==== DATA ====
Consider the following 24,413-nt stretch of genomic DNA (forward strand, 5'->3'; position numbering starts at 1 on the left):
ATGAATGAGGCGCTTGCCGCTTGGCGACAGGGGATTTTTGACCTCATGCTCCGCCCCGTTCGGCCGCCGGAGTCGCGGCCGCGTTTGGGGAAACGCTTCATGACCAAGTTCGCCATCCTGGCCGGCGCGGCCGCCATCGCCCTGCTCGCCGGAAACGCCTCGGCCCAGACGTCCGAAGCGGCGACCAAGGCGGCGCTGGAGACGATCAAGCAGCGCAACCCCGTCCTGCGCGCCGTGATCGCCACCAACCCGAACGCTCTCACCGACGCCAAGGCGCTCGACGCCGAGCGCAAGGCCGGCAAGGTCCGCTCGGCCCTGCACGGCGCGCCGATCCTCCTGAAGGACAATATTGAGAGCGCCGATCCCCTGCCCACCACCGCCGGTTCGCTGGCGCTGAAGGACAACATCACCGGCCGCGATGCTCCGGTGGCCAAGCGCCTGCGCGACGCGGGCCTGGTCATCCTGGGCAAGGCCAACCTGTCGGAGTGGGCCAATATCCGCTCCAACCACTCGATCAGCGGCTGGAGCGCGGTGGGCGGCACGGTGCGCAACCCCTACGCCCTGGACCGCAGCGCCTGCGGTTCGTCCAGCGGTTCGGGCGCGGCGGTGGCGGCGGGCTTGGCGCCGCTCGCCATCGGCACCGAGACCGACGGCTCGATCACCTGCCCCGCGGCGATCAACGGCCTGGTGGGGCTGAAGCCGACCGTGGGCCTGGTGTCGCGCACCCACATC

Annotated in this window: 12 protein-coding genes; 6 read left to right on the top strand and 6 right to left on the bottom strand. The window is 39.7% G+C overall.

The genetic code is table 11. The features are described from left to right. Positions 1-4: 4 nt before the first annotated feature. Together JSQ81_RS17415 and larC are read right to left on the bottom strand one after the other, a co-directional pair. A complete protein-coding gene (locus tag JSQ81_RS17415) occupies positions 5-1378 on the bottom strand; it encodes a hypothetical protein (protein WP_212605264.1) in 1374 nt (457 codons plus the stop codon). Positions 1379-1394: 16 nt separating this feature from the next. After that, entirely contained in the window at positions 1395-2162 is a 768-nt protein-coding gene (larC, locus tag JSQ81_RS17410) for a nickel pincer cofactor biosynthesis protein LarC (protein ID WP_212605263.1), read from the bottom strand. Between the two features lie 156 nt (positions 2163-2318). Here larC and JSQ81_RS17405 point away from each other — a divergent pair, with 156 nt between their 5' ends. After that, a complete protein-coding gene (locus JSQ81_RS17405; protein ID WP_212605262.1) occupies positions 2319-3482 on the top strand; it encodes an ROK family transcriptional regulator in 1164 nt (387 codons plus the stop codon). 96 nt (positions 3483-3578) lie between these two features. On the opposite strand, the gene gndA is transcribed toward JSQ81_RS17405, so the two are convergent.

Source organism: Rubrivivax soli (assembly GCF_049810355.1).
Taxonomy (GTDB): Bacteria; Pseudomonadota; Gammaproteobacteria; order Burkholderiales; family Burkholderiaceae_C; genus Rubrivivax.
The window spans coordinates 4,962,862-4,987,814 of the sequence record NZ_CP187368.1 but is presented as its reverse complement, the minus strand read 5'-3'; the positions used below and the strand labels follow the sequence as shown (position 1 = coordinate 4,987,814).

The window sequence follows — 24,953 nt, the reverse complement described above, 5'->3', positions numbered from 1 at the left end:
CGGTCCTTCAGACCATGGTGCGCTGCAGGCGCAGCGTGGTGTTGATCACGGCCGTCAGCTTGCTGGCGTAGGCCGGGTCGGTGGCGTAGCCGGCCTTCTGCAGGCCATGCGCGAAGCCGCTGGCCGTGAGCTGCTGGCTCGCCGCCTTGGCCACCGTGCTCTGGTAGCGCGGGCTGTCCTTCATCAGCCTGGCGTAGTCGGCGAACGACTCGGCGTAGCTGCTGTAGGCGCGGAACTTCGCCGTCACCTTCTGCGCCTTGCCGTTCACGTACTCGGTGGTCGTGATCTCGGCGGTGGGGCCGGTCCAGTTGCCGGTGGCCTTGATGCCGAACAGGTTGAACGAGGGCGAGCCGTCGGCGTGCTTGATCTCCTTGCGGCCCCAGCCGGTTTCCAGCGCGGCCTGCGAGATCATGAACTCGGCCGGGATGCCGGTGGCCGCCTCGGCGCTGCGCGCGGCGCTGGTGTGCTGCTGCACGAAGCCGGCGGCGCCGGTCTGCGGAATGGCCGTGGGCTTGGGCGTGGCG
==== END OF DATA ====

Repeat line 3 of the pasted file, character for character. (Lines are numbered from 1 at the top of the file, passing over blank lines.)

Annotated in this window: 12 protein-coding genes; 6 read left to right on the top strand and 6 right to left on the bottom strand. The window is 39.7% G+C overall.